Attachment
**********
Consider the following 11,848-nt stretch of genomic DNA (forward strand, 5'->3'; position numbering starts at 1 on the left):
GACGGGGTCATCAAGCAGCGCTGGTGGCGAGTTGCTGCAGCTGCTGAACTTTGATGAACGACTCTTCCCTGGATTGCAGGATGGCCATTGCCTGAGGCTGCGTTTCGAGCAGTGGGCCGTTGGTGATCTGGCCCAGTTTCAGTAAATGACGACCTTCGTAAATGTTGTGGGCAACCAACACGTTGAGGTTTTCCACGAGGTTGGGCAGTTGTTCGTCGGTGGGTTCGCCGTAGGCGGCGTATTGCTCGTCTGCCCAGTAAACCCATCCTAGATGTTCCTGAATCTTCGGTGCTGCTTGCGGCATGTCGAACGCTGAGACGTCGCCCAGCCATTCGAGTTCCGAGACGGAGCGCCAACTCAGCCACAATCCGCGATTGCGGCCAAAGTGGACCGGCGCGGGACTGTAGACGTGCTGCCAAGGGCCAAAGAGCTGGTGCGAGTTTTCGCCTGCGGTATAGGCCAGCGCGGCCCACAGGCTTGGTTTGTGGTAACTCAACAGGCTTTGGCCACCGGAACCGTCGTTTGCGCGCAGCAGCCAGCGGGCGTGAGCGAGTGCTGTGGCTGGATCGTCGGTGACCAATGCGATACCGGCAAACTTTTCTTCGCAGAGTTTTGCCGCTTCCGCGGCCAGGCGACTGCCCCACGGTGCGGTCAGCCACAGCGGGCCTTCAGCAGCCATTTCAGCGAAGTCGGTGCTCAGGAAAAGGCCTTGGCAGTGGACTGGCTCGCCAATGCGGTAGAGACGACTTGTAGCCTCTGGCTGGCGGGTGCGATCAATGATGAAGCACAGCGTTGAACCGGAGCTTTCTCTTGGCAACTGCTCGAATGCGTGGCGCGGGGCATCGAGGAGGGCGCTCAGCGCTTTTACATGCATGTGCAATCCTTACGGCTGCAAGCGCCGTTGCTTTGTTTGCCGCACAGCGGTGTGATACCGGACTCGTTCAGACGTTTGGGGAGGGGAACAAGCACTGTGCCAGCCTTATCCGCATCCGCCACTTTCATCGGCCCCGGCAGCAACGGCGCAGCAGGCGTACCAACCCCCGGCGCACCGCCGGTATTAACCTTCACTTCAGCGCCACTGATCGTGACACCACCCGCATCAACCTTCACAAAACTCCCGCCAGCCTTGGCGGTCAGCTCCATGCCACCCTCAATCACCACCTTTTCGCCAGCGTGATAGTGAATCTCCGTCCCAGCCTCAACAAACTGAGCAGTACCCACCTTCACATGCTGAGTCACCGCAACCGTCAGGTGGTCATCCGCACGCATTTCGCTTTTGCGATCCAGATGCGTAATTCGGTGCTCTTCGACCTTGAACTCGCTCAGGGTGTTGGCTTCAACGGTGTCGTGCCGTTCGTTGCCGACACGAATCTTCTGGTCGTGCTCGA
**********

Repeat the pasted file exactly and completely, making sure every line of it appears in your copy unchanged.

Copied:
Consider the following 11,848-nt stretch of genomic DNA (forward strand, 5'->3'; position numbering starts at 1 on the left):
GACGGGGTCATCAAGCAGCGCTGGTGGCGAGTTGCTGCAGCTGCTGAACTTTGATGAACGACTCTTCCCTGGATTGCAGGATGGCCATTGCCTGAGGCTGCGTTTCGAGCAGTGGGCCGTTGGTGATCTGGCCCAGTTTCAGTAAATGACGACCTTCGTAAATGTTGTGGGCAACCAACACGTTGAGGTTTTCCACGAGGTTGGGCAGTTGTTCGTCGGTGGGTTCGCCGTAGGCGGCGTATTGCTCGTCTGCCCAGTAAACCCATCCTAGATGTTCCTGAATCTTCGGTGCTGCTTGCGGCATGTCGAACGCTGAGACGTCGCCCAGCCATTCGAGTTCCGAGACGGAGCGCCAACTCAGCCACAATCCGCGATTGCGGCCAAAGTGGACCGGCGCGGGACTGTAGACGTGCTGCCAAGGGCCAAAGAGCTGGTGCGAGTTTTCGCCTGCGGTATAGGCCAGCGCGGCCCACAGGCTTGGTTTGTGGTAACTCAACAGGCTTTGGCCACCGGAACCGTCGTTTGCGCGCAGCAGCCAGCGGGCGTGAGCGAGTGCTGTGGCTGGATCGTCGGTGACCAATGCGATACCGGCAAACTTTTCTTCGCAGAGTTTTGCCGCTTCCGCGGCCAGGCGACTGCCCCACGGTGCGGTCAGCCACAGCGGGCCTTCAGCAGCCATTTCAGCGAAGTCGGTGCTCAGGAAAAGGCCTTGGCAGTGGACTGGCTCGCCAATGCGGTAGAGACGACTTGTAGCCTCTGGCTGGCGGGTGCGATCAATGATGAAGCACAGCGTTGAACCGGAGCTTTCTCTTGGCAACTGCTCGAATGCGTGGCGCGGGGCATCGAGGAGGGCGCTCAGCGCTTTTACATGCATGTGCAATCCTTACGGCTGCAAGCGCCGTTGCTTTGTTTGCCGCACAGCGGTGTGATACCGGACTCGTTCAGACGTTTGGGGAGGGGAACAAGCACTGTGCCAGCCTTATCCGCATCCGCCACTTTCATCGGCCCCGGCAGCAACGGCGCAGCAGGCGTACCAACCCCCGGCGCACCGCCGGTATTAACCTTCACTTCAGCGCCACTGATCGTGACACCACCCGCATCAACCTTCACAAAACTCCCGCCAGCCTTGGCGGTCAGCTCCATGCCACCCTCAATCACCACCTTTTCGCCAGCGTGATAGTGAATCTCCGTCCCAGCCTCAACAAACTGAGCAGTACCCACCTTCACATGCTGAGTCACCGCAACCGTCAGGTGGTCATCCGCACGCATTTCGCTTTTGCGATCCAGATGCGTAATTCGGTGCTCTTCGACCTTGAACTCGCTCAGGGTGTTGGCTTCAACGGTGTCGTGCCGTTCGTTGCCGACACGAATCTTCTGGTCGTGCTCGA